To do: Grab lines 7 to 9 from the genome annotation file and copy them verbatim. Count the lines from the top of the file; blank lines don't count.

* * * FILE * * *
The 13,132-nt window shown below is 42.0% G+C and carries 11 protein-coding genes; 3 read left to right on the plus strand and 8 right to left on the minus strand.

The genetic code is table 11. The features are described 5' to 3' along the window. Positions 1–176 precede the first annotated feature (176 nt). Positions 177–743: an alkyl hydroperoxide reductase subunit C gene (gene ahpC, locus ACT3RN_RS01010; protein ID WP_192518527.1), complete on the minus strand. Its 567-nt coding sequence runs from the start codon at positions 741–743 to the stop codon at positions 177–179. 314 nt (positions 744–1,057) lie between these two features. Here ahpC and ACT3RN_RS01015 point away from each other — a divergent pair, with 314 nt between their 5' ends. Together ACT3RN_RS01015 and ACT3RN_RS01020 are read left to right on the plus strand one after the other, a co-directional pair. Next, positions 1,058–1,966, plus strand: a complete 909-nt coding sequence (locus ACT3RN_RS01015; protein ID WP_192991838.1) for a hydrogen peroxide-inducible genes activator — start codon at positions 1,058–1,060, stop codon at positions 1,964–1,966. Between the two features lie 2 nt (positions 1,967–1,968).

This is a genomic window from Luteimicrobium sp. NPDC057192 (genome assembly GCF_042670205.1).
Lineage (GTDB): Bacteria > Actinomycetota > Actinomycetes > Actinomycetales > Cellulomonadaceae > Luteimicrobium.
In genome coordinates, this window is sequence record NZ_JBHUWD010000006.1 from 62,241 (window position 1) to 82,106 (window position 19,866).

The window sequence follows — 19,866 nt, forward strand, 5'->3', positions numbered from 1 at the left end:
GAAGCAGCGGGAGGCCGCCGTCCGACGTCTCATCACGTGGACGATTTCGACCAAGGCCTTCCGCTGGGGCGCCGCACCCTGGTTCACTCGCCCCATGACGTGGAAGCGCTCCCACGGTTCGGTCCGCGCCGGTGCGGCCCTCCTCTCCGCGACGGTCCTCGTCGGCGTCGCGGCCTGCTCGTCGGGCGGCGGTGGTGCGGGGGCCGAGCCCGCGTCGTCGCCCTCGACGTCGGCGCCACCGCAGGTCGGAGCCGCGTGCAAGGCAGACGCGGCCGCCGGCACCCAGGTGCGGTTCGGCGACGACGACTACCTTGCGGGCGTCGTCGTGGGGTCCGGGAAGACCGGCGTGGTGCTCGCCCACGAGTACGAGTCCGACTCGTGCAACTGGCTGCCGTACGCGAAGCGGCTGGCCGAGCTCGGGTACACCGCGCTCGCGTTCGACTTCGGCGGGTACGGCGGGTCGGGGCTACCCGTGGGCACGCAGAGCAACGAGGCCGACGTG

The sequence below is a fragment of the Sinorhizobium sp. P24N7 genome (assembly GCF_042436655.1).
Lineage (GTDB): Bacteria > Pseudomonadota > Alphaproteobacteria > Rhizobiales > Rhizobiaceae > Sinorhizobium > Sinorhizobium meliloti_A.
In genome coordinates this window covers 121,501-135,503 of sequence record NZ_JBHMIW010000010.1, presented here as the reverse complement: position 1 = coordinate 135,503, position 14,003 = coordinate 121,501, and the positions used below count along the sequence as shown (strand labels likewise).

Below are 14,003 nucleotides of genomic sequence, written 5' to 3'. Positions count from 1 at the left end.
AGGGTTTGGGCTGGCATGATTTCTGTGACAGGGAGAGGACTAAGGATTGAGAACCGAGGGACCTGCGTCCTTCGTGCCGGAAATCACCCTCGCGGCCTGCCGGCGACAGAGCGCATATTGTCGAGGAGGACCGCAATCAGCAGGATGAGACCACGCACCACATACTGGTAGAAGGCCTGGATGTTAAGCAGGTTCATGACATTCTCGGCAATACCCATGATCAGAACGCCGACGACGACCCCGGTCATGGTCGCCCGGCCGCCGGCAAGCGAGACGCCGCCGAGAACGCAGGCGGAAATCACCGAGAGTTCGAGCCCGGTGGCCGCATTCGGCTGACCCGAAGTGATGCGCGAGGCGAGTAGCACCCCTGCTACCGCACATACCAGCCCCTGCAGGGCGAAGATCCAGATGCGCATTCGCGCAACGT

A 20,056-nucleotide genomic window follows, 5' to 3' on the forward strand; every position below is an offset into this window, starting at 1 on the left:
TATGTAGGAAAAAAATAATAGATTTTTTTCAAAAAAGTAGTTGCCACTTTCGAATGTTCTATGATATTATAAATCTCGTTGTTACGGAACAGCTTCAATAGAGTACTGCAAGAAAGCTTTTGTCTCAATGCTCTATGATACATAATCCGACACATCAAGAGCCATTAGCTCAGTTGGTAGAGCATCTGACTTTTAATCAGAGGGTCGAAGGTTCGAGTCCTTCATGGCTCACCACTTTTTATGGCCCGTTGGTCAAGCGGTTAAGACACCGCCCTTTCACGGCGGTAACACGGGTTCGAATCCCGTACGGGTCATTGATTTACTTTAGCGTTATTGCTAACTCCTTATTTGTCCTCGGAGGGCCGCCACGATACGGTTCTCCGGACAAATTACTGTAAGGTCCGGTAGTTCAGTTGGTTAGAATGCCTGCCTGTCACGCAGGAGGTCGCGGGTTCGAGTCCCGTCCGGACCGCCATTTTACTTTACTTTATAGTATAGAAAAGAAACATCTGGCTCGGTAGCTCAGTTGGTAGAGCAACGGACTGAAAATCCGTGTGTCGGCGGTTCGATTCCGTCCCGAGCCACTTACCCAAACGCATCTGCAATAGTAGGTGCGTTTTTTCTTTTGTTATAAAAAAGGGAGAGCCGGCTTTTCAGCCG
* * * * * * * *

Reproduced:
GAAGCAGCGGGAGGCCGCCGTCCGACGTCTCATCACGTGGACGATTTCGACCAAGGCCTTCCGCTGGGGCGCCGCACCCTGGTTCACTCGCCCCATGACGTGGAAGCGCTCCCACGGTTCGGTCCGCGCCGGTGCGGCCCTCCTCTCCGCGACGGTCCTCGTCGGCGTCGCGGCCTGCTCGTCGGGCGGCGGTGGTGCGGGGGCCGAGCCCGCGTCGTCGCCCTCGACGTCGGCGCCACCGCAGGTCGGAGCCGCGTGCAAGGCAGACGCGGCCGCCGGCACCCAGGTGCGGTTCGGCGACGACGACTACCTTGCGGGCGTCGTCGTGGGGTCCGGGAAGACCGGCGTGGTGCTCGCCCACGAGTACGAGTCCGACTCGTGCAACTGGCTGCCGTACGCGAAGCGGCTGGCCGAGCTCGGGTACACCGCGCTCGCGTTCGACTTCGGCGGGTACGGCGGGTCGGGGCTACCCGTGGGCACGCAGAGCAACGAGGCCGACGTG

The sequence below is a fragment of the Sinorhizobium sp. P24N7 genome (assembly GCF_042436655.1).
Lineage (GTDB): Bacteria > Pseudomonadota > Alphaproteobacteria > Rhizobiales > Rhizobiaceae > Sinorhizobium > Sinorhizobium meliloti_A.